It is unusual that a novel published as recently as 1991 should be mentioned by scholars, critics and readers in the same breath as the phrase ‘the great American novel,’ but Bret Easton Ellis’s memorable and shocking novel, American Psycho, is one that has been.
When contemplating the concept of the great American novel one’s mind usually goes back as far as Mark Twain and Herman Melville and their great classics, The Adventures of Huckleberry Finn and Moby Dick, as though the great American novel has to be the province of writers of a bygone age, whose novels have stood the test ot time. We do allow more recent novels into that capsule, like The Great Gatsby by F Scott Fitzgerald and The Grapes of Wrath by John Steinbeck, but a book as recently written as American Psycho is unusual.
Moreover, there are enough objections to American Psycho, also by critics and readers, to beg the question ‘how can such an objectionable book be put in the same class as Mark Twain’s and Herman Melville’s great and noble books?’ The governments of some countries consider American Psycho so disturbing that it can only be sold in shrink-wrapping.
On its initial publication the novel was reviled for its gleeful violence –violence, particularly against women, something a contemporary civilised society won’t stand for. What is more, Ellis was himself given a hard time, denounced as a misogynist as though his protagonist, Patrick Bateman, was the writer, Ellis, himself, in disguise. That’s like saying that Bram Stoker was a vampire. Like Count Dracula, Patrick Bateman is a memorable villain, but nothing like his creator at all.
The novel does not have a plot, or story, in the conventional sense, and what story there is is not all that interesting. It is the protagonist, Patrick Bates, that makes the novel a fascinating, page-turning read.
Patrick Bates is a handsome, rich, arrogant twenty-eight year old Wall Street investor. Charismatic, popular and sociable, he also happens to be a psychopath, narcissistic in the extreme, and a serial killer.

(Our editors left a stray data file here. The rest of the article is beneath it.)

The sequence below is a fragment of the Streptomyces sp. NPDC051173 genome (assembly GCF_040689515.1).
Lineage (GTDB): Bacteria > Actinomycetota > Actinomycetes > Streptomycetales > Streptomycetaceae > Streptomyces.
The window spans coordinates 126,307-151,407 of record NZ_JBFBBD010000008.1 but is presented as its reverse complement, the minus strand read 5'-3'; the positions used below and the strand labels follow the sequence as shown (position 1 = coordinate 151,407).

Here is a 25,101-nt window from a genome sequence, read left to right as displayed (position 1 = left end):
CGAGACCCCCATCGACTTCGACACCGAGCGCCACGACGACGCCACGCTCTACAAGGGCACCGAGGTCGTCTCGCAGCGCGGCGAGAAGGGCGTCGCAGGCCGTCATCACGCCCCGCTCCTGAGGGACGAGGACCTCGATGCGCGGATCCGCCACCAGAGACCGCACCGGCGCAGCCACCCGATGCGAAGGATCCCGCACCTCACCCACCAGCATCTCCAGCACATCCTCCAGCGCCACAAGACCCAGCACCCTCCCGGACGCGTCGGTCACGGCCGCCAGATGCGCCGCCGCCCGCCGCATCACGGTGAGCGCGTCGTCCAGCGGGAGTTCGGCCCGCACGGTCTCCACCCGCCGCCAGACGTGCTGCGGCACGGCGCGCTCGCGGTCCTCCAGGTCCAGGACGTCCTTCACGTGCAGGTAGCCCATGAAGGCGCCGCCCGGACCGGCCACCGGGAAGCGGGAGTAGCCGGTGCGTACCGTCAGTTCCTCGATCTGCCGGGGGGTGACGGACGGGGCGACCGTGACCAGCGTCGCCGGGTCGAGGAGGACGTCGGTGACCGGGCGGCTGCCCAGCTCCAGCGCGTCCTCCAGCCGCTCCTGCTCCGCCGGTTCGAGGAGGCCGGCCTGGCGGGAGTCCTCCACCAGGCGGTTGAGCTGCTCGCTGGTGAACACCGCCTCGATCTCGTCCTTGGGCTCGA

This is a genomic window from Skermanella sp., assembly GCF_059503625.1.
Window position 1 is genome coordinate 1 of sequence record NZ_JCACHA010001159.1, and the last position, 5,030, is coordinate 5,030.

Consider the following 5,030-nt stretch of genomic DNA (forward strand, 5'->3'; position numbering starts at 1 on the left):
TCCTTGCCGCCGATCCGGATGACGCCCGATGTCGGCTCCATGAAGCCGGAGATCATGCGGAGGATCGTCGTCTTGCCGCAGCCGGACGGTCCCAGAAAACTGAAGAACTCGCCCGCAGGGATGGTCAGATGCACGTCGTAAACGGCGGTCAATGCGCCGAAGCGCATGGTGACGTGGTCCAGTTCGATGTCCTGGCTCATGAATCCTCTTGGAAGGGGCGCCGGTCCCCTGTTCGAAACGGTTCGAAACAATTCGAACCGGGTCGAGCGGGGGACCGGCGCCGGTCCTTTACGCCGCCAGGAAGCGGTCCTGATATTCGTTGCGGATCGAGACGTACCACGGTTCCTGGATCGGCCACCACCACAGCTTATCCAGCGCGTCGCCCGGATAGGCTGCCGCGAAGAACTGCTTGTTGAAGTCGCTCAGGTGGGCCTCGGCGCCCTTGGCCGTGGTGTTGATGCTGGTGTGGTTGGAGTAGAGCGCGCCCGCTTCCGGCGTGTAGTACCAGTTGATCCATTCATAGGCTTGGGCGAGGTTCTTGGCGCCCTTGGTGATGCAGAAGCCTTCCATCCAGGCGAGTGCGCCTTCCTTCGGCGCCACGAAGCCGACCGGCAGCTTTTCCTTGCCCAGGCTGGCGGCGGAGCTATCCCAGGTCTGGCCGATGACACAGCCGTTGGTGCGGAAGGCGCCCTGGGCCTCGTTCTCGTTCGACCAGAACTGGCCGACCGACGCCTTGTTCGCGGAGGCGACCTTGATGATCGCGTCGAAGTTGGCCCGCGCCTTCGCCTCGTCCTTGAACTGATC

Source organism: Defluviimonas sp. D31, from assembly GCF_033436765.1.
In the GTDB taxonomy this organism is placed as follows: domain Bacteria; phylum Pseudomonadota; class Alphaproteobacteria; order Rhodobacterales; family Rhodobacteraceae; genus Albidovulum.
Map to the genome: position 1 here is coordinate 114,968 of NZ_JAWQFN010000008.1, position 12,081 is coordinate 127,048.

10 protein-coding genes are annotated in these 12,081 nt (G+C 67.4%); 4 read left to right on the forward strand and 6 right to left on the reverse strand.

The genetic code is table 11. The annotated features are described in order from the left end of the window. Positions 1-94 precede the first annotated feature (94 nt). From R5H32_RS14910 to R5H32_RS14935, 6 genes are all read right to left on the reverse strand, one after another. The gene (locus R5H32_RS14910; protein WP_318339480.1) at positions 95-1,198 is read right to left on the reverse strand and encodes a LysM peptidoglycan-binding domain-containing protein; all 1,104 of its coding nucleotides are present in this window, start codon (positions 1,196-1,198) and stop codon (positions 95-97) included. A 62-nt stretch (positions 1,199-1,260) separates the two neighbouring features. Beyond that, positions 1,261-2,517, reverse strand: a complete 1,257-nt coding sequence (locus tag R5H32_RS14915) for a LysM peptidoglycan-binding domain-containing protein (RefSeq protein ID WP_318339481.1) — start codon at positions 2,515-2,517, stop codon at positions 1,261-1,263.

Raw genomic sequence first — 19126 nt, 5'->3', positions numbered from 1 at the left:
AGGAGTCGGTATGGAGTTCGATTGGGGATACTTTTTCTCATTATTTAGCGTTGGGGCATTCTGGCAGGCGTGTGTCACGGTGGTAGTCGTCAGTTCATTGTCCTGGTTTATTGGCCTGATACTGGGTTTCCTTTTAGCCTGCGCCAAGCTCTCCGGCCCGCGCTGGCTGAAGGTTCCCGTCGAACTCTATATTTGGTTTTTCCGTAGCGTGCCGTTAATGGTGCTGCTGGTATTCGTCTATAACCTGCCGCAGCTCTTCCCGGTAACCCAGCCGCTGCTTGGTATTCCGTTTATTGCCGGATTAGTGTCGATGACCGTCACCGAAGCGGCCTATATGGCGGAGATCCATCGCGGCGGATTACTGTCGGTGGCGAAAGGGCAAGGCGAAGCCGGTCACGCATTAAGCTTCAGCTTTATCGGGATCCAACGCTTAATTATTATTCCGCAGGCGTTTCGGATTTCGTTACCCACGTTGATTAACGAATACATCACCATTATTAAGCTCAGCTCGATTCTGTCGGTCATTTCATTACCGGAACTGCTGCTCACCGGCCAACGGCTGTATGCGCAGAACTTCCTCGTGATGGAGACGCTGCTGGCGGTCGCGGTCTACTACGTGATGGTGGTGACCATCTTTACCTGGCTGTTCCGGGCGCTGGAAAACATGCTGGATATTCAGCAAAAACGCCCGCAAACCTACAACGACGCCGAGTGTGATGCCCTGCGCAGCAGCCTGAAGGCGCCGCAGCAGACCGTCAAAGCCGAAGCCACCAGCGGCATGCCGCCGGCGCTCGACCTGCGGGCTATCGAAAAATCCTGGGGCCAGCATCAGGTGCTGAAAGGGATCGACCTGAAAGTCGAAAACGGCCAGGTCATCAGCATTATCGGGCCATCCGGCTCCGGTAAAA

He exemplifies the consumer society, going after everything new, with an apartment full of state-of-the-art gadgets. He is a compulsive shopper choosing clothes with an obsessive detachment, which is echoed by an equally obsessive disengagement in choosing his victims.
In the place of what would normally be a plot in a novel, with a consistent timeline and a logical sequence of events there is, instead, a series of random events told from the protagonist’s point of view. There is no character development. Bateman frequents restaurants in the company of other New York yuppies, whom he doesn’t see as people, but observes as objects. As we observe them through his eyes they have no personalities. Instead, he describes them by what they are wearing and who designed their clothes. Those descriptions become quite wearying and even boring, but that’s because it’s the way Bateman sees them. He’s both passingly interested in those superficial things and bored by them.
The only things that really interest him are his own appearance, which he is obsessive about, and women, with fantasies about what he wants to do with them (which is to dismember them) which he does fairly frequently. He’s also interested in what items cost and he’s fascinated with Donald Trump, whom is referenced throughout the novel. That indicates to the reader the things that he values most in another person: wealth, success, extravagance, beautiful women and a disregard for the law or any conventions. The Trump theme also anchors the novel in the late eighties, with all that goes with the decade.